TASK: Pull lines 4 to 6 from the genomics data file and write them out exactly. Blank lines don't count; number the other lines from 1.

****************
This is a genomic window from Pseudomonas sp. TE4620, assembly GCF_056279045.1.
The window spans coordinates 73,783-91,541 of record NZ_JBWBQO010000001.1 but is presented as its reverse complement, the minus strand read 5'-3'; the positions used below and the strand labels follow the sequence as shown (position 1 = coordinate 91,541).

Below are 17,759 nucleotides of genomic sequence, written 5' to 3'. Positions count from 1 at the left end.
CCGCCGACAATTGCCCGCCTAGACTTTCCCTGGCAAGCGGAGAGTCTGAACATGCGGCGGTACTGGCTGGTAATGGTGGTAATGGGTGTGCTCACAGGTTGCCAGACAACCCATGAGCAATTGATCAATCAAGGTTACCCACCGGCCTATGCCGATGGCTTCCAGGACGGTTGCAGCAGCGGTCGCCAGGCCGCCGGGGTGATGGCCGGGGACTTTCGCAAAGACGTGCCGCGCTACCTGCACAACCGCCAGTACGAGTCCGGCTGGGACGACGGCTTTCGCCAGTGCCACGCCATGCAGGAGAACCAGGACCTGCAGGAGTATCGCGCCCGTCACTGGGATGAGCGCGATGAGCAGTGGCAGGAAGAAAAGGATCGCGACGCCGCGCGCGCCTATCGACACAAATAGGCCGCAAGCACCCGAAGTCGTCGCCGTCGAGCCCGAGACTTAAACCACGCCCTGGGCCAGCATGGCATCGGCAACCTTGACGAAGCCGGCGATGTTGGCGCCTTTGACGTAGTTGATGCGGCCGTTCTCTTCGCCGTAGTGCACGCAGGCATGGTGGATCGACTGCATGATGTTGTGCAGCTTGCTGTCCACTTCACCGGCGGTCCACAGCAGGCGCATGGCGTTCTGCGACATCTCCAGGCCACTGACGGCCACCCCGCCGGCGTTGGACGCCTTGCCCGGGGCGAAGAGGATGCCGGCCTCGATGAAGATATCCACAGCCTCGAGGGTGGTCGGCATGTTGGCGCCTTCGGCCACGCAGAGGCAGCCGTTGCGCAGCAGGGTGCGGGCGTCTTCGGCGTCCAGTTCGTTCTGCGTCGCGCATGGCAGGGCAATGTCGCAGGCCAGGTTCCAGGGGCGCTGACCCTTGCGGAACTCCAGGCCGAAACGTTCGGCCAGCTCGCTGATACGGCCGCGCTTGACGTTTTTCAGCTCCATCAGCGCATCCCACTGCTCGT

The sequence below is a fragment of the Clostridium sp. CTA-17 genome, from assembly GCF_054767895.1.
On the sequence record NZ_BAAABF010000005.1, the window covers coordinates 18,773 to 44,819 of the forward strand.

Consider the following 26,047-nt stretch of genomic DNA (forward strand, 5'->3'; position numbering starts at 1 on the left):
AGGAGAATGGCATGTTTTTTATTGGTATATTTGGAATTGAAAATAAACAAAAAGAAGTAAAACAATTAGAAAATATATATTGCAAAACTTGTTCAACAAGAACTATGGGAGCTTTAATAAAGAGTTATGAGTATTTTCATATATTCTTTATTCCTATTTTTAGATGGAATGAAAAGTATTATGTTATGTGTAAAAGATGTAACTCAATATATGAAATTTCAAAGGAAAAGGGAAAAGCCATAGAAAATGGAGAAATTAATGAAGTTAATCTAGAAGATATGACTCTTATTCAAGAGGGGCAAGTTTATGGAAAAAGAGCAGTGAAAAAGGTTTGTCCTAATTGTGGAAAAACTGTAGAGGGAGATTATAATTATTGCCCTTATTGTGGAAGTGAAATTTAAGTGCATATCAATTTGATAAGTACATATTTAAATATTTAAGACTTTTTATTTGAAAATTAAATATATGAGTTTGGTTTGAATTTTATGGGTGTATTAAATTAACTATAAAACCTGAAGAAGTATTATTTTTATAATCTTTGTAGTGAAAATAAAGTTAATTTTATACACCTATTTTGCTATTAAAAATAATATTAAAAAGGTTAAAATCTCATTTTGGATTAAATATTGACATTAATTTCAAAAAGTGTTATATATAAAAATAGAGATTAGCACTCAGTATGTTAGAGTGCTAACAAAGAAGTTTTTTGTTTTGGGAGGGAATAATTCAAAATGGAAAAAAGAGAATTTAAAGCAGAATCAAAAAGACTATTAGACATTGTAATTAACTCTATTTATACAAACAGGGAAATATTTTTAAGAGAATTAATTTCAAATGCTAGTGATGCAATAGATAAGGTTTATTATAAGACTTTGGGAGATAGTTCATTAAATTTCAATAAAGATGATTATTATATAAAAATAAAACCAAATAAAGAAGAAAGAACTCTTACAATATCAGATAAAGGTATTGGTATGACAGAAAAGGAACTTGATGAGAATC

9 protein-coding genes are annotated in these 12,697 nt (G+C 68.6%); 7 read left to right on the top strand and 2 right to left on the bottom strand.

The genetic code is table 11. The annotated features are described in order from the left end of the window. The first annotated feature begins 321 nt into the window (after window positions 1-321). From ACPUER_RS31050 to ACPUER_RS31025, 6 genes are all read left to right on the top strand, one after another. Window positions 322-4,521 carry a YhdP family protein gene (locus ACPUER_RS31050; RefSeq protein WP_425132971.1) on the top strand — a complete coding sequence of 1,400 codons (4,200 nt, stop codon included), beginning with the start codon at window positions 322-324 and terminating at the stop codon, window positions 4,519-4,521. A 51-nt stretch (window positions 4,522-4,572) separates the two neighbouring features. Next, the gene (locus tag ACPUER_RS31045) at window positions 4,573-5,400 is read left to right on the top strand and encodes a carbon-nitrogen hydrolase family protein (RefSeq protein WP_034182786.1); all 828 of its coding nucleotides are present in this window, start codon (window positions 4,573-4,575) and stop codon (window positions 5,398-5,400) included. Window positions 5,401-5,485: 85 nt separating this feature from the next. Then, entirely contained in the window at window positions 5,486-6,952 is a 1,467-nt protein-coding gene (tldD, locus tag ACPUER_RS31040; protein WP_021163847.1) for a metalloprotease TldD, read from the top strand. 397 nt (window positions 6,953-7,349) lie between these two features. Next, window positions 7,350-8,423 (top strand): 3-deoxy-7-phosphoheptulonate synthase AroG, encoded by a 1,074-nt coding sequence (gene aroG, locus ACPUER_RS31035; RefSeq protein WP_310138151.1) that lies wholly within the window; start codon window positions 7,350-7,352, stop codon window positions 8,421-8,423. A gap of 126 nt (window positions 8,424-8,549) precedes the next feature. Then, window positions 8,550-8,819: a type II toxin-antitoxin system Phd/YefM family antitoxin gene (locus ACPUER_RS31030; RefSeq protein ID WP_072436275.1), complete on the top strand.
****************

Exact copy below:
CCGCCGACAATTGCCCGCCTAGACTTTCCCTGGCAAGCGGAGAGTCTGAACATGCGGCGGTACTGGCTGGTAATGGTGGTAATGGGTGTGCTCACAGGTTGCCAGACAACCCATGAGCAATTGATCAATCAAGGTTACCCACCGGCCTATGCCGATGGCTTCCAGGACGGTTGCAGCAGCGGTCGCCAGGCCGCCGGGGTGATGGCCGGGGACTTTCGCAAAGACGTGCCGCGCTACCTGCACAACCGCCAGTACGAGTCCGGCTGGGACGACGGCTTTCGCCAGTGCCACGCCATGCAGGAGAACCAGGACCTGCAGGAGTATCGCGCCCGTCACTGGGATGAGCGCGATGAGCAGTGGCAGGAAGAAAAGGATCGCGACGCCGCGCGCGCCTATCGACACAAATAGGCCGCAAGCACCCGAAGTCGTCGCCGTCGAGCCCGAGACTTAAACCACGCCCTGGGCCAGCATGGCATCGGCAACCTTGACGAAGCCGGCGATGTTGGCGCCTTTGACGTAGTTGATGCGGCCGTTCTCTTCGCCGTAGTGCACGCAGGCATGGTGGATCGACTGCATGATGTTGTGCAGCTTGCTGTCCACTTCACCGGCGGTCCACAGCAGGCGCATGGCGTTCTGCGACATCTCCAGGCCACTGACGGCCACCCCGCCGGCGTTGGACGCCTTGCCCGGGGCGAAGAGGATGCCGGCCTCGATGAAGATATCCACAGCCTCGAGGGTGGTCGGCATGTTGGCGCCTTCGGCCACGCAGAGGCAGCCGTTGCGCAGCAGGGTGCGGGCGTCTTCGGCGTCCAGTTCGTTCTGCGTCGCGCATGGCAGGGCAATGTCGCAGGCCAGGTTCCAGGGGCGCTGACCCTTGCGGAACTCCAGGCCGAAACGTTCGGCCAGCTCGCTGATACGGCCGCGCTTGACGTTTTTCAGCTCCATCAGCGCATCCCACTGCTCGT

The sequence below is a fragment of the Clostridium sp. CTA-17 genome, from assembly GCF_054767895.1.
On the sequence record NZ_BAAABF010000005.1, the window covers coordinates 18,773 to 44,819 of the forward strand.